Clincal Review: Ectopic pregnancy

Incidence, diagnosis and management of ectopic pregnancy including conservative, medical and surgical management, when to suspect ectopic pregnancy and when to refer.

Eight-week-old embryo in the right fallopian tube (Photograph: SPL)

Section 1: Epidemiology and aetiology
Section 2: Making the diagnosis
Section 3: Managing the condition
Section 4: Prognosis
Section 5: Case study
Section 6: Evidence base

Section 1: Epidemiology and aetiology

The incidence of ectopic pregnancy in the UK has remained static for years at one per 100 pregnancies. The incidence in those using assisted reproductive technologies is nearer 4%.

Many ectopic pregnancies follow a benign clinical course and are managed successfully by surgical, medical or conservative approaches. It does however remain a dangerous condition with a significant mortality risk. The Confidential Enquiry into Maternal Death 2015 found that 18 women died from ruptured ectopic pregnancy in the UK between 2009 and 2013.1

ectopic pregnancy
3D ultrasound of an ectopic pregnancy at seven weeks

The word ectopic comes from the Greek word 'ektopos' meaning out of place. It describes any pregnancy implanted outside the uterine cavity. Around 98% of ectopic pregnancies occur in the fallopian tube. The remainder occur abdominally (1.4%), on the ovary (0.15%) and within the cervix (0.15%).2

The aetiology of ectopic pregnancy is uncertain. It cannot be studied in animals as it is virtually a unique human phenomenon. It seems likely that the main causative factor is a delay in transport of the ovum.3

This means that the ovum becomes too large to travel through the uterotubal junction and so implants in the tube prior to reaching the uterine cavity. In theory, any factors slowing the movement of the ovum may predispose to ectopic pregnancy.

Low oestrogen levels reduce egg movement by smooth muscle within the tube. High progesterone levels, such as in progesterone-only pill users, reduce cilia formation and movement inside the tube.

Sterilisation reduces the risk of pregnancy to 1 in 100 but if it does occur, the risk of ectopic is higher as the pregnancy implants in a tubal stump. Pelvic infection damages the cilia and epithelium inside the tube often causing narrowing. One episode of pelvic infection increases the risk of ectopic pregnancy by six times.3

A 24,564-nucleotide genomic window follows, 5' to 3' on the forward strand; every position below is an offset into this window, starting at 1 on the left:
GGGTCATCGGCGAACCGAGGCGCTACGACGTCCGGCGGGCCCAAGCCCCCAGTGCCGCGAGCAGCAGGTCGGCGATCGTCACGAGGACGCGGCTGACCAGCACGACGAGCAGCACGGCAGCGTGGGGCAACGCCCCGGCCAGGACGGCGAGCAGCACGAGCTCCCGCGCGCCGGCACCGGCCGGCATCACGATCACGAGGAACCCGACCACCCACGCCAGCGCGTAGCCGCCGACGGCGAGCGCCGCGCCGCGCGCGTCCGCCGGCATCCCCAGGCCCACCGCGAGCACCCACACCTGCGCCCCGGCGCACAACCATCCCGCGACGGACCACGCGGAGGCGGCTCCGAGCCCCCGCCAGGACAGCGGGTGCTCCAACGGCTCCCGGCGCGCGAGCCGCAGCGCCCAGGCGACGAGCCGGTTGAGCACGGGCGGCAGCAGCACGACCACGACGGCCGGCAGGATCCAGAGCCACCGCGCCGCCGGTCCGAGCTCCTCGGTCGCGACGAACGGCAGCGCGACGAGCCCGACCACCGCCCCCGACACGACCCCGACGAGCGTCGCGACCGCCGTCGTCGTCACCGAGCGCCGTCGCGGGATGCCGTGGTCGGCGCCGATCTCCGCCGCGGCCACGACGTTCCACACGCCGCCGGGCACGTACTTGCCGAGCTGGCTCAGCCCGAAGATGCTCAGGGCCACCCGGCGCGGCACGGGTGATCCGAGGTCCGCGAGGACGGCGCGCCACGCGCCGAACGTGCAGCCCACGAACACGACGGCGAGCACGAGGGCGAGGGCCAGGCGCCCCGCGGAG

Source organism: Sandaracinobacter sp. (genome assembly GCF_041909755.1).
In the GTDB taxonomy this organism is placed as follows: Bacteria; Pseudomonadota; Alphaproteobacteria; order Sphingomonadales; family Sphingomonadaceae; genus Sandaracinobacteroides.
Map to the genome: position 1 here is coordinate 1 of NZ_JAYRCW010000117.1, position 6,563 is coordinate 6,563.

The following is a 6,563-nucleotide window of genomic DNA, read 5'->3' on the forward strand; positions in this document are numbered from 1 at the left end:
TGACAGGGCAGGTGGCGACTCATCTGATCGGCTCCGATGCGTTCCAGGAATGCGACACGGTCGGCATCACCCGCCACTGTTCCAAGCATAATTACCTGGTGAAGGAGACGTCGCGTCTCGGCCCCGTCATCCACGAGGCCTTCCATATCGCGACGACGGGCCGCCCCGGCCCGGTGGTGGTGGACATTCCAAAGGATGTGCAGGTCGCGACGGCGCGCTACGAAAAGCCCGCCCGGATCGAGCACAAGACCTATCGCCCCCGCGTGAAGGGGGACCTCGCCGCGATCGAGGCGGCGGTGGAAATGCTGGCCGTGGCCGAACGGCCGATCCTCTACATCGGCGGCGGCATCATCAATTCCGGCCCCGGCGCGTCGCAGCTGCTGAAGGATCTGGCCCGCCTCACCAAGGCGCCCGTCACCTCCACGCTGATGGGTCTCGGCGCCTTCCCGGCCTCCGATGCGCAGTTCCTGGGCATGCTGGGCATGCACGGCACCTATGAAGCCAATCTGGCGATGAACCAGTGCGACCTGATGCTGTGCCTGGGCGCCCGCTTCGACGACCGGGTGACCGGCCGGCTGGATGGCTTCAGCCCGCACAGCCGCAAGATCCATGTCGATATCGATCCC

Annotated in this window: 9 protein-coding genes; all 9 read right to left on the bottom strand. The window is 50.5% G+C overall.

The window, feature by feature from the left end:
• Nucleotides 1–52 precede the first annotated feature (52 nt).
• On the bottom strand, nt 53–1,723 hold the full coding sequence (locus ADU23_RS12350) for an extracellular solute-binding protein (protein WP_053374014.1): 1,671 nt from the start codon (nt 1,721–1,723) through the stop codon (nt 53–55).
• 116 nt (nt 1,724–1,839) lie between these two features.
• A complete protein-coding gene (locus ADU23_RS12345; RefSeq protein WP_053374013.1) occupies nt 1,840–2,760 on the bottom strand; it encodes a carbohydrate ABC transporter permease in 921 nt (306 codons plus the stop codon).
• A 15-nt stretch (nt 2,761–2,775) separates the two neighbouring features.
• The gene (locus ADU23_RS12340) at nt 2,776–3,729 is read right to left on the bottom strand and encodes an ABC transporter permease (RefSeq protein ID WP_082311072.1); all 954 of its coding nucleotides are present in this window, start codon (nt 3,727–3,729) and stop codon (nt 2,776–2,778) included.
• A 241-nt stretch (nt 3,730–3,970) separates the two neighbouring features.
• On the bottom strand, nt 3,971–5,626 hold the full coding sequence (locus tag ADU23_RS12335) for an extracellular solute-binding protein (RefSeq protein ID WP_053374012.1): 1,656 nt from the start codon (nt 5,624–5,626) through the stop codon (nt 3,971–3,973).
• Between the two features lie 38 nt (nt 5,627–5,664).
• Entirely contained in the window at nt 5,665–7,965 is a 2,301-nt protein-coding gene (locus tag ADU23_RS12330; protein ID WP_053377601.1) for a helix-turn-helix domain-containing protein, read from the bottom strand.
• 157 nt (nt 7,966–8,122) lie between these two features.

Progression of pregnancy
The natural progression of an ectopic pregnancy starts with implantation. At this stage there are minimal symptoms and nothing to visualise.

As the pregnancy progresses the fallopian tube becomes distended and discoloured. The fallopian tube is unable to respond to the pregnancy and starts to stretch and thin with local haemorrhage.

As the embryo reaches a critical size tubal integrity is breached and it ruptures, bleeding into the peritoneal cavity. The embryo rarely survives.

Sometimes the rupture releases the pregnancy into the abdomen and if bleeding is minimal, it may be reabsorbed by the surrounding tissues. Alternatively bleeding can be life threatening.

Time of rupture depends on the diameter of the fallopian tube where the pregnancy has implanted but is most commonly seen between 5 and 7 weeks gestation.

Section 2: Making the diagnosis

History taking should focus on risk factors that increase the chance of implantation outside the uterine cavity. These include tubal disease from chlamydia infection, sterilisation or tubal surgery, an intrauterine contraceptive device or progesterone-only pill use, fertility treatment or previous ectopic pregnancy.

Women may present with symptoms of abdominal pain, diarrhoea and vomiting. Pain is usually due to intraperitoneal haemorrhage with or without tubal rupture. Shoulder tip pain occurs when blood irritates the diaphragm and stimulates the phrenic nerve.

There may be amenorrhoea, brown vaginal loss or fresh, light bleeding. Heavy bleeding with clots is more likely to be a miscarriage.

Any woman of reproductive age with a hypotensive, shocked collapse should be assumed to have a ruptured ectopic pregnancy until excluded.

Abdominal examination reveals generalised tenderness and rebound. Vaginal examination rarely elicits additional information.3,4

Important! Any woman of reproductive age with a hypotensive, shocked collapse should be assumed to have a ruptured ectopic pregnancy until excluded.

The two essential tools for diagnosis and management of an ectopic pregnancy are serum beta-hCG and transvaginal ultrasound scanning. Both of these are performed in early pregnancy clinics.

Any woman of reproductive age presenting to her GP with lower abdominal pain, or amenorrhoea with GI symptoms or fainting should have a pregnancy test performed. If this is positive, ectopic pregnancy needs to be ruled out.

If the woman is stable and well, she can be referred to the next available early pregnancy clinic appointment at the nearest hospital. If she is faint, hypotensive or has severe abdominal pain with rebound or guarding, she should be discussed with the on-call gynaecology registrar to decide whether she should be seen that day as an emergency.